Category: Trivia

The Best Movies NOT to be Nominated for the Best Picture Oscar!

Film School Rejects took a look at The 100 Best Movies That Were Not Nominated for Best Picture.  They came up with a good list of films that they feel should have been nominated for the Best Picture Oscar.  Using their list, I came up with my top nine and one that I added that didn’t make their list, but would have made mine.

  • Planet of the Apes (1968)
  • Night of the Hunter (1955)
  • Die Hard (1988)
  • The Last of the Mohicans (1992)
  • The Searchers (1956)
  • Bride of Frankenstein (1935)
  • Touch of Evil (1958)
  • Se7en (1995)
  • Psycho (1960)
    Plus my addition: Cop Land (1997)

The Best Prime-Time Line-Ups of All Time!

In these days of streaming with hundreds of cable channels and options specifically geared to taste, when we look back at the days of three basic network options, it is funny to think of how limited our viewing choices were.  It also brings to mind how difficult it must have been for television programmers to put together that magical line-up that would keep viewers on their network.

The fine folks at MeTV decided to look at all of the line-ups from the dawn of television through our current options to determine What was the Best Network Television Lineup Ever?  Looking at their top ten, here are my thoughts and choice for the best line-up ever.

10. CBS Friday 1979–1980: The Incredible HulkThe Dukes of HazzardDallas. (I’ve watched a couple of episodes of The Incredible Hulk and have never seen a complete episode of Dukes or Dallas. – Craig)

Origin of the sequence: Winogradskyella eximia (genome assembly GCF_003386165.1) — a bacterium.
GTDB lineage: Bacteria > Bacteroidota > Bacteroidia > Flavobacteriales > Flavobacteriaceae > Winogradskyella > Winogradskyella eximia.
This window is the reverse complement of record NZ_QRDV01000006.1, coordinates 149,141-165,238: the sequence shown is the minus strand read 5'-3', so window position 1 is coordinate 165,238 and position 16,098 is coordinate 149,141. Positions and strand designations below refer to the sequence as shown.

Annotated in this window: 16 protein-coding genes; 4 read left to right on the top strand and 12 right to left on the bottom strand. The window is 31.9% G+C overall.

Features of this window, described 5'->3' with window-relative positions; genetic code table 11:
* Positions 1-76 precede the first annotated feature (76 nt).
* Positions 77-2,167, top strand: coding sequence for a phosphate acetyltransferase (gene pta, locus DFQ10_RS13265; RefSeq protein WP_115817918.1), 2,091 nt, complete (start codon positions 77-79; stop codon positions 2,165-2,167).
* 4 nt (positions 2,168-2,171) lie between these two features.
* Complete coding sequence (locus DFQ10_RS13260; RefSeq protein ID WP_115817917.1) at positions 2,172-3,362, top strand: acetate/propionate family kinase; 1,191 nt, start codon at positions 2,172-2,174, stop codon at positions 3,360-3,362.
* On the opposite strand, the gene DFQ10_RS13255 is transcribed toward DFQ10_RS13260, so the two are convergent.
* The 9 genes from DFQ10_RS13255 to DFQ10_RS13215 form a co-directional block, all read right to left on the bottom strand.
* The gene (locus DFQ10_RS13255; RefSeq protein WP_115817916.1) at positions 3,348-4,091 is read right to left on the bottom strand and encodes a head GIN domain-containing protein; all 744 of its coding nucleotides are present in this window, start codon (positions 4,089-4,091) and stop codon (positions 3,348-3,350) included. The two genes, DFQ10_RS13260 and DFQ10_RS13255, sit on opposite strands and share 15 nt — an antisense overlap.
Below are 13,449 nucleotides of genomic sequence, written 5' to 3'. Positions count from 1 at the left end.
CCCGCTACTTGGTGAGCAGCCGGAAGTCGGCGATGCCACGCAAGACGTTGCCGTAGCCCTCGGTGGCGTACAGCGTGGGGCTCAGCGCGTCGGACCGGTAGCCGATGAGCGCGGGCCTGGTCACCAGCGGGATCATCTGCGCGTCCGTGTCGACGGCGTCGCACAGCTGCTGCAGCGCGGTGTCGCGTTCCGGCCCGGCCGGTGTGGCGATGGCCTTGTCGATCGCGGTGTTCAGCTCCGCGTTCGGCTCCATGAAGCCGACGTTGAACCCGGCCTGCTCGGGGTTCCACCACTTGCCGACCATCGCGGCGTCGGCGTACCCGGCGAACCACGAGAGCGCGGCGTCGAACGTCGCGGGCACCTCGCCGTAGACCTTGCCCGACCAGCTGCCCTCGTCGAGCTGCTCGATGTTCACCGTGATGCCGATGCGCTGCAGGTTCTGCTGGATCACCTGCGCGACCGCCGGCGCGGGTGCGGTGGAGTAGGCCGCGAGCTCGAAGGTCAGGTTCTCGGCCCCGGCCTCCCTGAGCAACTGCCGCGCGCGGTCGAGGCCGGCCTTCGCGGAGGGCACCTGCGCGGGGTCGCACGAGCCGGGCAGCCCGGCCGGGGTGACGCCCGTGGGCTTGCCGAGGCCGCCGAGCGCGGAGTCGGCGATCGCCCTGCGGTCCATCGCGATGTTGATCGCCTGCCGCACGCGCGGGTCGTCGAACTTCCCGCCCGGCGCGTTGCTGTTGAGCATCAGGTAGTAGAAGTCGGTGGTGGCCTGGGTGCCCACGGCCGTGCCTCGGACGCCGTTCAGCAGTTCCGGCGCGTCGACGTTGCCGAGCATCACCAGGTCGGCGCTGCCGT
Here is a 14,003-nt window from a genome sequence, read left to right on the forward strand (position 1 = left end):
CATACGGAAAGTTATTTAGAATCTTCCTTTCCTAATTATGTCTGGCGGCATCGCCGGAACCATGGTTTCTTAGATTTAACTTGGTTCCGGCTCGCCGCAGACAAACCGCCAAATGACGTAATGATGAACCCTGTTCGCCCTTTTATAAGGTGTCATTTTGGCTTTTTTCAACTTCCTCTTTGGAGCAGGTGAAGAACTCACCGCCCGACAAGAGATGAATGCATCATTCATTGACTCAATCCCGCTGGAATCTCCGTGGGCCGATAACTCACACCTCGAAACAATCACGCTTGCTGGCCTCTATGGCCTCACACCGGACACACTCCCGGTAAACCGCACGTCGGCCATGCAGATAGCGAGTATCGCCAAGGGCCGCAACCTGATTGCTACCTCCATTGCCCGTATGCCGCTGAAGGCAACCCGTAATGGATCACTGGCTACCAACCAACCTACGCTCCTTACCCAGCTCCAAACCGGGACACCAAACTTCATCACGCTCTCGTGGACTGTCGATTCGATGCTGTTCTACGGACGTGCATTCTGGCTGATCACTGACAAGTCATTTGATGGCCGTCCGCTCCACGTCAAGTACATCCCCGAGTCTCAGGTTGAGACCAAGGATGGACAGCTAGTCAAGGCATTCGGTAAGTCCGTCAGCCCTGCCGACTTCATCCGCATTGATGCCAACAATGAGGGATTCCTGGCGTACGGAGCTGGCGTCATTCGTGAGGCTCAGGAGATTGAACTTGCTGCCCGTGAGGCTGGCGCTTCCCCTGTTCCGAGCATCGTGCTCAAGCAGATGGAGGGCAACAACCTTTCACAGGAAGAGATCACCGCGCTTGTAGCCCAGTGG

9. ABC Friday 1971–72:  The Brady BunchThe Partridge FamilyRoom 222The Odd CoupleLove, American Style. (I’d watch The Brady Bunch and The Partridge Family, occasionally The Odd Couple and usually Love, American Style. – Craig)

8. CBS Sunday 1956–57: LassieThe Jack Benny ProgramThe Ed Sullivan ShowGeneral Electric TheaterAlfred Hitchcock PresentsThe $64,000 ChallengeWhat’s My Line?  (Since I wasn’t born yet, I didn’t see any of them that season.  I am a fan of The Jack Benny Program and Alfred Hitchcock Presents which I’ve seen in reruns. – Craig)

7. ABC Thursday 1966–67: BatmanF TroopThe Dating GameBewitchedThat Girl.  (I never missed Batman, occasionally watched F Troup and The Dating Game.  I usually would watch Bewitched and occasionally That Girl. – Craig)

6. ABC Thursday 1972-73:  The Mod SquadKung FuThe Streets of San Francisco. (I always watched Kung Fu but neither of the other two. – Craig)

5. Fox Sunday 1999–2000: FuturamaKing of the HillThe SimpsonsMalcolm in the MiddleThe X-Files. (I didn’t watch any of these shows. – Craig)

4. NBC Thursday 1993–94:  Mad About YouWingsSeinfeldFrasierHomicide.  (I always watched Mad About You, Wings, Seinfeld and FrasierHomicide was the show that kept this line-up from being a clean sweep for me. – Craig)

3. CBS Saturday 1959–60:  Perry MasonWanted: Dead or AliveMr. LuckyHave Gun, Will TravelGunsmoke. (I was too young to watch. – Craig)

2. NBC Thursday 1984–85:  The Cosby ShowFamily TiesCheersNight CourtHill Street Blues. (I always watched all of these shows.  This was a perfect line-up for me. – Craig)

1. CBS Saturday 1974–75: All in the FamilyThe JeffersonsMary Tyler MooreThe Bob Newhart ShowThe Carol Burnett Show. (I always watched all of these shows.  This was also a perfect line-up for me. – Craig)

So there were two line-ups that I stay tuned to for the entire evening, but which was the best?  I give the nod to CBS Saturday 1974-75

The All-Time Best TV Friendships!? C’mon, Man!